Millennial Commencement Address

Dear Millennials,

Last Sunday the Boston Globe published the results of the Bentley Univeristy PreparedU study, and as you know, you didn’t come out looking so hot. According to the study, potential employers view millennials as lacking a strong work ethic, as not being dedicated to their employer, and in possession of weak communication skills. Your response to these findings is that you are simply misunderstood by the baby boom generation.

Because I interact with you on a daily basis, I found myself mulling over the results of this study as the workweek progressed.

And then the other night, while attending a social function for my business group, Business Networking International, I overheard a member of the group say:

The formula is still the same; you need to work at it-hard work, that’s what it takes.

And I was thinking, well, I sure didn’t work hard at my business this week because I had final papers to grade, tests to write and proctor, thesis texts to edit, and final presentations to attend. And then I decided to write down all the things I had done for my business this week, and came up with the following list:

  1. I had a networking meeting.
  2. Completed an on-line sale, shipped purchased work to Syracuse;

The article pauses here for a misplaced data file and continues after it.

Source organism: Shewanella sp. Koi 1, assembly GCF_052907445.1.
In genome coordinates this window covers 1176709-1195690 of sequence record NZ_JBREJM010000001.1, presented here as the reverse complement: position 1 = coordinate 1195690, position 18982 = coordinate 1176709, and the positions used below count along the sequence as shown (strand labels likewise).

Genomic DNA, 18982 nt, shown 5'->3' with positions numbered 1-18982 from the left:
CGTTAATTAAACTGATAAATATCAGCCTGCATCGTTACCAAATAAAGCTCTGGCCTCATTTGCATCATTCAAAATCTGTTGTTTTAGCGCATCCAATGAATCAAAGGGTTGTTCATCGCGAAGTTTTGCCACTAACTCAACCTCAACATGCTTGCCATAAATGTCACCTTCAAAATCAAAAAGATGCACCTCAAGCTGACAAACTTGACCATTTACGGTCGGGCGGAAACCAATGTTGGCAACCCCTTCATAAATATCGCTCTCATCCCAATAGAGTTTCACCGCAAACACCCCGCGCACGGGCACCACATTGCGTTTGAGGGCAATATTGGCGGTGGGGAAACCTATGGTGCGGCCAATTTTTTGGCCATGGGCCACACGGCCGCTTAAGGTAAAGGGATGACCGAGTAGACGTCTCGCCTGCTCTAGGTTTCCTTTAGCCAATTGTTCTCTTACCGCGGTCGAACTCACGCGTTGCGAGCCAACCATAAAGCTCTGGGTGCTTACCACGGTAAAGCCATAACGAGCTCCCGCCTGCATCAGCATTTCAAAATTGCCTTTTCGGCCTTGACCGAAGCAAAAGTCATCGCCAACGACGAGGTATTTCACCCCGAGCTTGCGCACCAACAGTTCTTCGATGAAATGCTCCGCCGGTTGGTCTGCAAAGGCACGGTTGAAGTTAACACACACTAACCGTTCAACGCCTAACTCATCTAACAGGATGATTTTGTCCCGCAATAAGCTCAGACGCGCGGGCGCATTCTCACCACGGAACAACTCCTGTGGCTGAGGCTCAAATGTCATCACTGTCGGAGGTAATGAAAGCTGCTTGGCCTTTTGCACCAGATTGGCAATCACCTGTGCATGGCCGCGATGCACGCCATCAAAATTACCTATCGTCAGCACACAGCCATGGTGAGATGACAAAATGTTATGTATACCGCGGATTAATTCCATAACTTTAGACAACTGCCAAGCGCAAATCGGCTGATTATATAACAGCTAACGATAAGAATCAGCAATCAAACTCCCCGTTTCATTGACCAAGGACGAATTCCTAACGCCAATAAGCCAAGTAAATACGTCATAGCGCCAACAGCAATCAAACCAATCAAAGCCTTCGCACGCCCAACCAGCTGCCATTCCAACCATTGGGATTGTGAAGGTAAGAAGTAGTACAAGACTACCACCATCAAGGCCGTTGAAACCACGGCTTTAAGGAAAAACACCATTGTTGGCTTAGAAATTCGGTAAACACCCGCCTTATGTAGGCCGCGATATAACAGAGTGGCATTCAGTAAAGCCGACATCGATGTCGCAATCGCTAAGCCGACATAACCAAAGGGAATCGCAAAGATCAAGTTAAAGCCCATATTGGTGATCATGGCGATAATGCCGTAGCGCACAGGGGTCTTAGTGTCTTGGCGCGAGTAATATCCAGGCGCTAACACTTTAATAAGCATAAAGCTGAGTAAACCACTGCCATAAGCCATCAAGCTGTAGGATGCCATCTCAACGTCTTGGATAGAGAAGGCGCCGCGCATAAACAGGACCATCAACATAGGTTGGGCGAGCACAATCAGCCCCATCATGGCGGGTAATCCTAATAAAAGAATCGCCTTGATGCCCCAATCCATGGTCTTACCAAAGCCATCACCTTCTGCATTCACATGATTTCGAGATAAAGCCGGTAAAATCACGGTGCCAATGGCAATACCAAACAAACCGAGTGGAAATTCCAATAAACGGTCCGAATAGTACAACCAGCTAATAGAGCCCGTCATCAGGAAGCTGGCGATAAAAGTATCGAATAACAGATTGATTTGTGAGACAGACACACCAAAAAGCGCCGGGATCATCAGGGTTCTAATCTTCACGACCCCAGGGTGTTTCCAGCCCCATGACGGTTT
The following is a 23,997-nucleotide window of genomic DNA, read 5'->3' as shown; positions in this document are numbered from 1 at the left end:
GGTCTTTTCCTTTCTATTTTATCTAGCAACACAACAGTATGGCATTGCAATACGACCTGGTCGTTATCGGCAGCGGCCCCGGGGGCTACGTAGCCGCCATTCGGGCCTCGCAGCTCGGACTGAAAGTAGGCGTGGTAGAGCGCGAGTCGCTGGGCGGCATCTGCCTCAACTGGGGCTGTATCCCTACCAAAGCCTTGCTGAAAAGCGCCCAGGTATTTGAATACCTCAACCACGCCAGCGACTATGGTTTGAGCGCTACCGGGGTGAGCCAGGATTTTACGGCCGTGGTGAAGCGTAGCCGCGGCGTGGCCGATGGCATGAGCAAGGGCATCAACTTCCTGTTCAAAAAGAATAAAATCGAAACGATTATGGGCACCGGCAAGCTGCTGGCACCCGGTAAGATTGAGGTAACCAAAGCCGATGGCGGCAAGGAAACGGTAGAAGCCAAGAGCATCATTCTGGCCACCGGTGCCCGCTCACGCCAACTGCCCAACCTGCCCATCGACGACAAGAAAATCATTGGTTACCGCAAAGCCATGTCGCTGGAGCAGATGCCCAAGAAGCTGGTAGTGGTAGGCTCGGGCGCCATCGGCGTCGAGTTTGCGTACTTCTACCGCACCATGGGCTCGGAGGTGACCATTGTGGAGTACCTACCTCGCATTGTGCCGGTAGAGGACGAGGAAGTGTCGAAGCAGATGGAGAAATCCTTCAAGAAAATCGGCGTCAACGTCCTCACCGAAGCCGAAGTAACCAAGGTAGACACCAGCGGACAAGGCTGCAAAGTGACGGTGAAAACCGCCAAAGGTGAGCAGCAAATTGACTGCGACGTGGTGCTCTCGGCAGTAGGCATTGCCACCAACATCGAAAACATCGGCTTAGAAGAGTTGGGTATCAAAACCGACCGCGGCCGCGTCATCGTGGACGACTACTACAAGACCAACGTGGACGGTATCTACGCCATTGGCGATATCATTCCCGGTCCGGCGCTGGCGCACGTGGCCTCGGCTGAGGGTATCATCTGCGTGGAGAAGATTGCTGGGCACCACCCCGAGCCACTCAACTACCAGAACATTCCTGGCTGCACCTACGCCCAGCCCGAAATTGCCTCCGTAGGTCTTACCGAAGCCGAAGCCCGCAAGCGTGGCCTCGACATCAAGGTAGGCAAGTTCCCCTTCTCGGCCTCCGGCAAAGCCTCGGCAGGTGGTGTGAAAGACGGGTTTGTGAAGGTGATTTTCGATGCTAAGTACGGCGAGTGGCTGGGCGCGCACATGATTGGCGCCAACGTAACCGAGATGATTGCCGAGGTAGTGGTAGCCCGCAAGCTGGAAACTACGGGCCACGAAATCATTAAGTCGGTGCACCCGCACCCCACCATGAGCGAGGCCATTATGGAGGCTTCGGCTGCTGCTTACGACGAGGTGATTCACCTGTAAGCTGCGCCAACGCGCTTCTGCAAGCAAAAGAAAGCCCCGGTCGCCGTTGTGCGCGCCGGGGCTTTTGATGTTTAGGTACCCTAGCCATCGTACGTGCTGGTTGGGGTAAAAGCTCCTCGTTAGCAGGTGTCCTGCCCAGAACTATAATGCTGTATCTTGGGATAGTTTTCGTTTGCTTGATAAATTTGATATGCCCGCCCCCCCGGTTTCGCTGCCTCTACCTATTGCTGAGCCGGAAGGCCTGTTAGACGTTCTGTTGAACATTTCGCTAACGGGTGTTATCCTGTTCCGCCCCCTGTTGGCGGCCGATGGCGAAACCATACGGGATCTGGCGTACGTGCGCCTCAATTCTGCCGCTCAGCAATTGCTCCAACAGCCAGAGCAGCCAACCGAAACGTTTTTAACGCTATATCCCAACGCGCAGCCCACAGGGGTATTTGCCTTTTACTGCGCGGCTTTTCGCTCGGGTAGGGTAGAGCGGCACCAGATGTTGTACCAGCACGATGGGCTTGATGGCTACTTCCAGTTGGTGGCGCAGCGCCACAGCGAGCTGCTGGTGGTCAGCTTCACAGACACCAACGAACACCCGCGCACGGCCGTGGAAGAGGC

3. dropped off work and a portfolio to an Interior Designer in Danvers;
  4. Picked up artwork from Mass. Art sale in Boston;
  5. Submitted commission estimate for wall relief sculpture for the CEO’s office at a medical supply company;
  6. Called framer about the cost to frame a particular print;
  7. Attended BNI networking event;
  8. Worked on clients commission;
  9. Photographed a property for a client two times;
  10. Contacted art consultants through Linked In;
  11. Worked on Maquettes for NYC dealer;
  12. Contacted library for permission to photograph the River Road painting to make a print as a gift for a Topsfield resident who is moving to San Diego;
  13. Mailed slides to photo center to be used for the print;
  14. Listened to eduacational podcast;

None of these tasks are terribly exciting; and most of the things on this list have little or nothing to do with talent, or how “lucky” I am to have so much of it; and no, I didn’t earn a final grade, pat on the back, or any other form of public recognition. But, you see, after 30 years of working at it, you get so used to working at it, that you no longer see yourself as working at it. Understand?

And so, as my business partner stated at our event: “the formula is still the same, you need to work at it-hard work, that’s what it takes”. Or, in the words from the quote my Depression era father once sent me in the mail:

Press On

Nothing in the world can take the place of persistence. Talent will not; nothing is more common than unsuccessful men with talent. Genius will not; unrewarded genius is almost a proverb. Education will not; the world is full of educated derelicts. Persistence and determination alone are omnipotent.


Meg Black is a Professor of Art/Art Education at Endicott College, Beverly, MA and Owner at Meg Black Studios.